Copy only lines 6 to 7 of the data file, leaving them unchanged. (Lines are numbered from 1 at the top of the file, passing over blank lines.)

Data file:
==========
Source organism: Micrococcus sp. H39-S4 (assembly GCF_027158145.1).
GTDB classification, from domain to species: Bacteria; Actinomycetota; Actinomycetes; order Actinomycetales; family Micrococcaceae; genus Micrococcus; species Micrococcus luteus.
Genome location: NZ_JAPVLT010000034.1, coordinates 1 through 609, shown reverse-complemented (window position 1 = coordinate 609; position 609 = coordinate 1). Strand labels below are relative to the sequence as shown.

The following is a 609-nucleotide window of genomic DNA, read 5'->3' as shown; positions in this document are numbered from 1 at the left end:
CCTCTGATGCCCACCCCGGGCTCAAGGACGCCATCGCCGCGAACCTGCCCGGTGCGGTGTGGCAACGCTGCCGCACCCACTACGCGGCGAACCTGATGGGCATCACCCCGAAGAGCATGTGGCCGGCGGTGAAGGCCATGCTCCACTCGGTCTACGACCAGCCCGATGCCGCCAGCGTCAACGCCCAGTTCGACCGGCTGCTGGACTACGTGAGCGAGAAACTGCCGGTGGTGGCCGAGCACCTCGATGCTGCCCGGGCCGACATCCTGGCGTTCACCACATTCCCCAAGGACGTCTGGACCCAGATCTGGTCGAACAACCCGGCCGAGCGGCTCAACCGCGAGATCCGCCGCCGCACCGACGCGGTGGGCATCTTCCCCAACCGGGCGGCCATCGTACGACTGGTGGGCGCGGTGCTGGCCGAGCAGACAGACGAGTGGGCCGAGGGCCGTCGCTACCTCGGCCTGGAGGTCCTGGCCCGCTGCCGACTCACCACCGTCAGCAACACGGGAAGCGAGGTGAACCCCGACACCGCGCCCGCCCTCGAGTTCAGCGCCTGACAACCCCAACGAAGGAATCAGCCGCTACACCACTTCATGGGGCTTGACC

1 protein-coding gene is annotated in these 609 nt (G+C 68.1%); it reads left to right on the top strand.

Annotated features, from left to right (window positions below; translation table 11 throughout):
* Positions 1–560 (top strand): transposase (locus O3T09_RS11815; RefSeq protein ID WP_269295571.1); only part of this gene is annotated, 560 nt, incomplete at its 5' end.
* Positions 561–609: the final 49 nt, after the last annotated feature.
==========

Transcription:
1 protein-coding gene is annotated in these 609 nt (G+C 68.1%); it reads left to right on the top strand.

Annotated features, from left to right (window positions below; translation table 11 throughout):